IoT device will work on one subnet but not another...............

  • Hi,

    I have a TV box (Humax BT) which resolutely will not re-connect to my subnet of choice (30.30.30.)

    I run a virtual pfsense box with dedicated NICs for the following subnets...

    WAN ................. Router in Modem mode
    10.10.10.x ....... Main LAN ... Servers/pc's
    20.20.20.x ....... Wifi AP
    30.30.30.x ........ IoT ................ AV receiver/DVD/TV/Hive etc

    Everything else on the IoT works fine, as did the Humax box once.... I can't recall at what point this has happened.

    If I plug the Humax box into my 10.10.10 subnet, it works fine..... Done factory resets etc....

    The routing for IoT goes;

    pfsense>>>> Netgear 752 switch >>>>>> IoT devices.

    All of the IoT devices, including the subject Humax box, show up on the 752 management page.

    However, the humax box alone does NOT show up on either the pfsense ARP table or DHCP leases, whereas the rest do.....

    I'm baffled.....!

    I do run pf-NG blocker and have tried disabling it with no change.

    I'm sure it's something really stupid/obvious but any pointers gratefully received.



  • LAYER 8 Global Moderator

    @pm1961 said in IoT device will work on one subnet but not another...............:

    20.20.20.x ....... Wifi AP
    30.30.30.x ........ IoT ................ AV receiver/DVD/TV/Hive etc

    Are you trying to hide what your actually using? You can not just pull IP address space out of thin air and use it..

    Use valid rfc1918 address space..

    10/8, 192.168/16, 172.16/12


    Would be valid networks you could use, etc.

    There is more than enough space there for you to do whatever it is you want.. No reason to try and use public space on your local network that clearly is not yours..

    NetRange: -
    Organization:   Microsoft Corporation (MSFT)
    NetRange: -
    Organization:   DoD Network Information Center (DNIC)

  • Thanks for the quick reply John,

    I'm a bit of a novice here, so bear with me...

    Subnets are;

    To paraphrase..... I thought what goes on in my LAN, stays in my LAN? i.e. it doesn't even know of anything outside of it?

    It has all worked perfectly fine in this format until recently, it's just this one device being a problem.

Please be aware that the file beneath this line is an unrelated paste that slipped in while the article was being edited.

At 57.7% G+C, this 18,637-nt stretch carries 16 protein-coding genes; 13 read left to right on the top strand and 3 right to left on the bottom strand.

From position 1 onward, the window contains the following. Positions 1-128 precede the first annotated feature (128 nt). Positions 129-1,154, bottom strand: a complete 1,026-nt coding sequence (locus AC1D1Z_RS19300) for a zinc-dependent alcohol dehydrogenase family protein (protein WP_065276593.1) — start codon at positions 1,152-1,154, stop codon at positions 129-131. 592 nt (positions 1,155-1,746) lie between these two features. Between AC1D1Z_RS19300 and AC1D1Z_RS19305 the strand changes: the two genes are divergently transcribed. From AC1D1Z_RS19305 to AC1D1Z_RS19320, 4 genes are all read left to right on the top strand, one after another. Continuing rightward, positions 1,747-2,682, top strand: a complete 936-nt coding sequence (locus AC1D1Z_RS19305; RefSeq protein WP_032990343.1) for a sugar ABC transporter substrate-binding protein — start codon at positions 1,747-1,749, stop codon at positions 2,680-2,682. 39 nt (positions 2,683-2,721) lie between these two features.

• @pm1961

    I'm only a novice myself, but my understanding of what you've got right there is that those are not 'three subnets' those are three 'unique networks' pointing to three individual single devices and whether they're internal only and have no reference to the internet (WAN) or not, they're never going to think they are related to one another in any way and indeed any device that anticipates being net-connected will be confused as heck since you're not using exclusively private addressing.

    Anywhere that a device or it's software refers to a DNS server for functionality, the public addresses that you've used are going to want to route outside your 'closed network' and thus will equate the IP's assigned to 'your' devices with public IP's as the previous poster pointed out. is not a subnet. It is an IP address for a device. would be the subnet, with as a device on the subnet. And then would be another. And so on.

    The addresses you've given are just that - three totally separate IP addresses.

    One of them you're entitled to use. It's a private network address.

    Two of them belong to private organisations and your DNS servers will know that.

    As I understand it your three 'subnets' would be

    Or I always use 192.168.X.X


    would be your subnets.

    And the devices first assigned on each might be


    But you're using three entire networks, two of which are public, and what subnet mask are you using? My guess is that it only accommodates the use of a private network with subnets, rather than multiple networks.

    I'm sure that's a terrible explanation, but it strikes me that this would be the obvious cause of problems....

  • LAYER 8 Global Moderator

    @pm1961 said in IoT device will work on one subnet but not another...............:

    I thought what goes on in my LAN, stays in my LAN?

    True - but OS and Applications can do stuff differently when they think they are on a public IP vs a rfc1918..

    While technically speaking sure if you want to use MS IP space internally have at it - other draw back is hope you don't actually want to go to any site using that public space.

    Do yourself a favor, and use the rfc1918 space as it was intended... The other benefit of that is anyone trying to help you isn't going to be rolling their eyes.. Which was exactly the first thing I did.. Along with facepalm... you got a twofur


    Also @SampleX is correct what you have given there is a host address.. If you want to call out a network the octet given would be the wire, not some host on that wire... So would be the correct network address.. Anything else .1-.254 would be seen as host on that network..

    Also it makes it difficult for anyone trying to help you to know that those networks are actually just local and not some public space you have control over.. Since no sane person would just grab IP space out of thin air and use internally ;)

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